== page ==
Tag Archives: deconstruction

Transcendental Nihilism?: Teleology and Messianism in Brassier

There was some debate, a little back and forth really, on Twitter about Ray Brassier’s Nihil Unbound and whether extinction constitutes a telos or terminus, or not. This was specifically raised in the context of whether or not we can think extinction as a form of messianism. First, before approaching the question of whether or not extinction is teleological, I want to clarify some terminology in relation to messianisms.

Eschatology, Messianisms, The Messianic

Derrida makes a distinction in his work between messianisms and “the Messianic.” The latter is the very structure of anticipation, a philosophy of anticipation (which marks deconstruction) as opposed to the various messianisms (Judaism, Christianity, and Islam) which anticipate something specific. There is a specificity because these messianisms are built on textual structures, revealed religions, prophecies, etc.

Deconstruction is Messianic rather than a specific messianism because it anticipates the impossible, with no guarantee that it will come or occur. This can be seen for example in his philosophy of time in the distinction between the future (as predictable and expected: tomorrow, next year, etc.) versus l’avenir (that which is to come, the unpredictable and the unexpected). Messianisms would fall under the former, while deconstruction would be the latter (the coming of the Other, the undeconstructable, the real future) because they are eschatological. This means that they have predicted the end, the end of time, the end of history, etc, etc. They are teleological in this sense, we are moving towards these known ends, whereas deconstruction would be transcendental (I don’t know if Derrida would say this, but I don’t think it’s all that controversial) in that rather than being concerned with the end as such, it is concerned with limits.

Freud’s Myth and the Limits of Life and Death

Now, I will admit right away that I’m not necessarily confident in my reading of Brassier, and have focused primarily on the final part (Part III) of the book since it has more to do with my interests (let’s be honest, I skimmed Part II, focusing my reading on the Meillassoux chapter and Part III). That being said, I still think the way to understand extinction for Brassier is not in terms of ends, but limits.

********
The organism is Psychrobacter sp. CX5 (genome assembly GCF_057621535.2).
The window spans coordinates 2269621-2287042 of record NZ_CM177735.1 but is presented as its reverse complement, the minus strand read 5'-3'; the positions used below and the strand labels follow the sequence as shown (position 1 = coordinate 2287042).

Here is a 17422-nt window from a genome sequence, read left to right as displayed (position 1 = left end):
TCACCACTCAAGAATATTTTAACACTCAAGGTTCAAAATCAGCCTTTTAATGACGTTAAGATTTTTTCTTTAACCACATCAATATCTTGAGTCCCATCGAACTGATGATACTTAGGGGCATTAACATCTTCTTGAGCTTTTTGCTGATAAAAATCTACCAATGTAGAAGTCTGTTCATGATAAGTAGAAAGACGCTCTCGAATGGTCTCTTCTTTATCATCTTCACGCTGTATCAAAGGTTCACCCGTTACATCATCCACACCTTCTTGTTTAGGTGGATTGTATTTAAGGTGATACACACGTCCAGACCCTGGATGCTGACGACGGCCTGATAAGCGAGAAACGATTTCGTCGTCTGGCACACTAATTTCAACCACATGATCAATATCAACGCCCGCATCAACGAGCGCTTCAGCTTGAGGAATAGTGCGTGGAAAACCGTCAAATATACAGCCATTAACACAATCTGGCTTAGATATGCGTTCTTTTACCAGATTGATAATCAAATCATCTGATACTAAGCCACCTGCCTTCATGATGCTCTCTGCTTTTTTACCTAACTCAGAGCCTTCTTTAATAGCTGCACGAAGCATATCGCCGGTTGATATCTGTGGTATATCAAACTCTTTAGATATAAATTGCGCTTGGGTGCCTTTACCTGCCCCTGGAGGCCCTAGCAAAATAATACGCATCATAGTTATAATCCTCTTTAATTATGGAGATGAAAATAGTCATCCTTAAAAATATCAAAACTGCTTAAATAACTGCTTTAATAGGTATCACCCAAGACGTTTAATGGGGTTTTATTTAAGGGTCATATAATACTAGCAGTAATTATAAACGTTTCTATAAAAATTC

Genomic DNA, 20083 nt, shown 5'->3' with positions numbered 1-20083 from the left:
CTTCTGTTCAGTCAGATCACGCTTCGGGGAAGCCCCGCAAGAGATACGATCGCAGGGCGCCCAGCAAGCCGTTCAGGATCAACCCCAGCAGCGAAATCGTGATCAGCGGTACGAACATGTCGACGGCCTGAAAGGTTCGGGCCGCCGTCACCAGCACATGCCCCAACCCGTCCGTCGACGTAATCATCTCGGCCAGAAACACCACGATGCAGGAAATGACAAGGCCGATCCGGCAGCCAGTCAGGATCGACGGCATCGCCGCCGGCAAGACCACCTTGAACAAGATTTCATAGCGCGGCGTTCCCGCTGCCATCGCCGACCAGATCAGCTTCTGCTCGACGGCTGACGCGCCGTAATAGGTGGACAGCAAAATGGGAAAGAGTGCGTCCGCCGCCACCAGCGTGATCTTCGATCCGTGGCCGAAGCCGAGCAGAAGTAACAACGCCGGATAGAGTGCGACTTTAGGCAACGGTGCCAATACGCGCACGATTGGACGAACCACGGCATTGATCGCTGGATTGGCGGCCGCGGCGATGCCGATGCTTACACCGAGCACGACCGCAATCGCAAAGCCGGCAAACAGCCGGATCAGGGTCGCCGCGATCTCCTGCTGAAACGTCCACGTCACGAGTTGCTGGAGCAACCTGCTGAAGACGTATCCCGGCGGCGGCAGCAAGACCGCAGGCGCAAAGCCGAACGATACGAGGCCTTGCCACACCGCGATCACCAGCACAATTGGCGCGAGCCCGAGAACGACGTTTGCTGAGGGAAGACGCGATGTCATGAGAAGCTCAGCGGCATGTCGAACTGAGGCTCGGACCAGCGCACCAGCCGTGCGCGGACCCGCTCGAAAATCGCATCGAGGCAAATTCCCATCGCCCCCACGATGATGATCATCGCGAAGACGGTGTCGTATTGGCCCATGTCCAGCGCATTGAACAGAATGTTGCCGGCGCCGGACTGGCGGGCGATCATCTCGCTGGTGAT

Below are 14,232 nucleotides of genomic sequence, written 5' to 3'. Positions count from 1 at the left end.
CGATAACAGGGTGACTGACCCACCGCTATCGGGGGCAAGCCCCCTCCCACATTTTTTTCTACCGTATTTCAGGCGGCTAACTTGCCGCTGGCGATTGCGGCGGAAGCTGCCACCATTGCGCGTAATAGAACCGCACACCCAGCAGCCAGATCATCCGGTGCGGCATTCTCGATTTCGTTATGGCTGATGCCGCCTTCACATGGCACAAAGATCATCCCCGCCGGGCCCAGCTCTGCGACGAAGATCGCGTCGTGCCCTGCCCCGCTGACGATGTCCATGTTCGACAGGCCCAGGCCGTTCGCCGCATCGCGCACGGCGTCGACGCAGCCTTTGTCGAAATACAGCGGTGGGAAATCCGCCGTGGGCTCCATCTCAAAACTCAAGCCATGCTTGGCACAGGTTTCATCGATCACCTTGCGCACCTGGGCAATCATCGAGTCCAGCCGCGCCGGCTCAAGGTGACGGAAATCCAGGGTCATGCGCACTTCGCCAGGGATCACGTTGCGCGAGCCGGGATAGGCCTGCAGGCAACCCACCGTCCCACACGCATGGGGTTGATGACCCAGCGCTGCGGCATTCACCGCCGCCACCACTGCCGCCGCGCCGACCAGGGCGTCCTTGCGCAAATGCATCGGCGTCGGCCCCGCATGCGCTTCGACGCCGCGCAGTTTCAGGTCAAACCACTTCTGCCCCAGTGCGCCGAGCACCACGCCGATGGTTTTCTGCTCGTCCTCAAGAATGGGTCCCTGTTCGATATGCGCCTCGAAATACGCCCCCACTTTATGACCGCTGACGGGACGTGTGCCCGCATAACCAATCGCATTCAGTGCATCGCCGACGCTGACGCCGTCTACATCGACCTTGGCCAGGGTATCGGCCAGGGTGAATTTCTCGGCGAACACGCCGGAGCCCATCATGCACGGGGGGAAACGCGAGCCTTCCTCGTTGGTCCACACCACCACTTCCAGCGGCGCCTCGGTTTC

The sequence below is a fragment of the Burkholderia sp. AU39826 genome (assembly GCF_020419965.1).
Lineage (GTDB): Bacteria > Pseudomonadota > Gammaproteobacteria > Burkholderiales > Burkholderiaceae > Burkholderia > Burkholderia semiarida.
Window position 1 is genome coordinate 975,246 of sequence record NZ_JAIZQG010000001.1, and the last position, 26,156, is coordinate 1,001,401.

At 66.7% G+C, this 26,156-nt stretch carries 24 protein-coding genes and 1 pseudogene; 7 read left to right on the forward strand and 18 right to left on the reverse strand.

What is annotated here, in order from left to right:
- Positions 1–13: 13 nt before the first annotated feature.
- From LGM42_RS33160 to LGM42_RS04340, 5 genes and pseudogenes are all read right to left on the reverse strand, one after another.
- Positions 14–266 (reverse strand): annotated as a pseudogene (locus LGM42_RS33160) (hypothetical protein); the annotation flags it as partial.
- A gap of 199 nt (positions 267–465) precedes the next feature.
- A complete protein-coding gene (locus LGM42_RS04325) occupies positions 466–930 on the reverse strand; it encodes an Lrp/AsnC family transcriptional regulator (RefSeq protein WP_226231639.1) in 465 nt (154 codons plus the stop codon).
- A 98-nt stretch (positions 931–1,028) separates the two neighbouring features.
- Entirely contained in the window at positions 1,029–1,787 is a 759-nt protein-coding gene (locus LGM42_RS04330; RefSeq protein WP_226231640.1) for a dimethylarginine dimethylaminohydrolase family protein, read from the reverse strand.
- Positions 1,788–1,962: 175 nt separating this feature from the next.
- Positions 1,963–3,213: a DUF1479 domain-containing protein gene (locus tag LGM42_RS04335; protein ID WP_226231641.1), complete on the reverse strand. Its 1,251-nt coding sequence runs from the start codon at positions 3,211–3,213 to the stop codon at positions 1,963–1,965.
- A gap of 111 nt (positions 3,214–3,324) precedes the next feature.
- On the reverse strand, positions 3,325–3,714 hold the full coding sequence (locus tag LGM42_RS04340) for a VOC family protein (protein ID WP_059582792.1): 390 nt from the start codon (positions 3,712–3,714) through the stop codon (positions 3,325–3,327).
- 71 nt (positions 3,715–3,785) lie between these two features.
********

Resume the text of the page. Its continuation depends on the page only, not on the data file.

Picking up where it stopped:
What is the problem for correlationism with thinking extinction? What is extinction? It is not, first of all, the destruction of Being. Correlationism can deal with the destruction of Being because this is also the destruction of Thought as such. The problem is thinking the two apart from each other, for Meillassoux this is presented in the idea that there was a time prior to Thought, a time when there was Being with no Thought attached to it (hence why the correlationist must make the odd claim that the past prior to Thought is actually somehow For-Thought).

For Brassier, the other end of this is also true; not only can correlationism not think a time before Thought, but it cannot think a time after Thought either, that is, a world without us. The fact that he draws on Badiou here is important, with the connection between thinking and being (their Parmenidean unity) thought in terms of the One, which precisely “is not,” which is where Brassier gets the term “being-nothing” as the condition which allows for existence in the first place. Thought emerges ex nihilo along with Being as multiplicity. Nothing is the cause of Being. Nothing is the condition for Thought.

Extinction surrounds life and conditions it. In his use of Freud’s myth of the first organisms, we see that death is the source and end of life, that which allowed the first forms of life (the birth of life is death, the death of the outer wall of the living to allow it to live, to reproduce, and to die). Death is the limit to life, with the death drive as the mark, the scar of the birth of death, of this original inorganic state of being.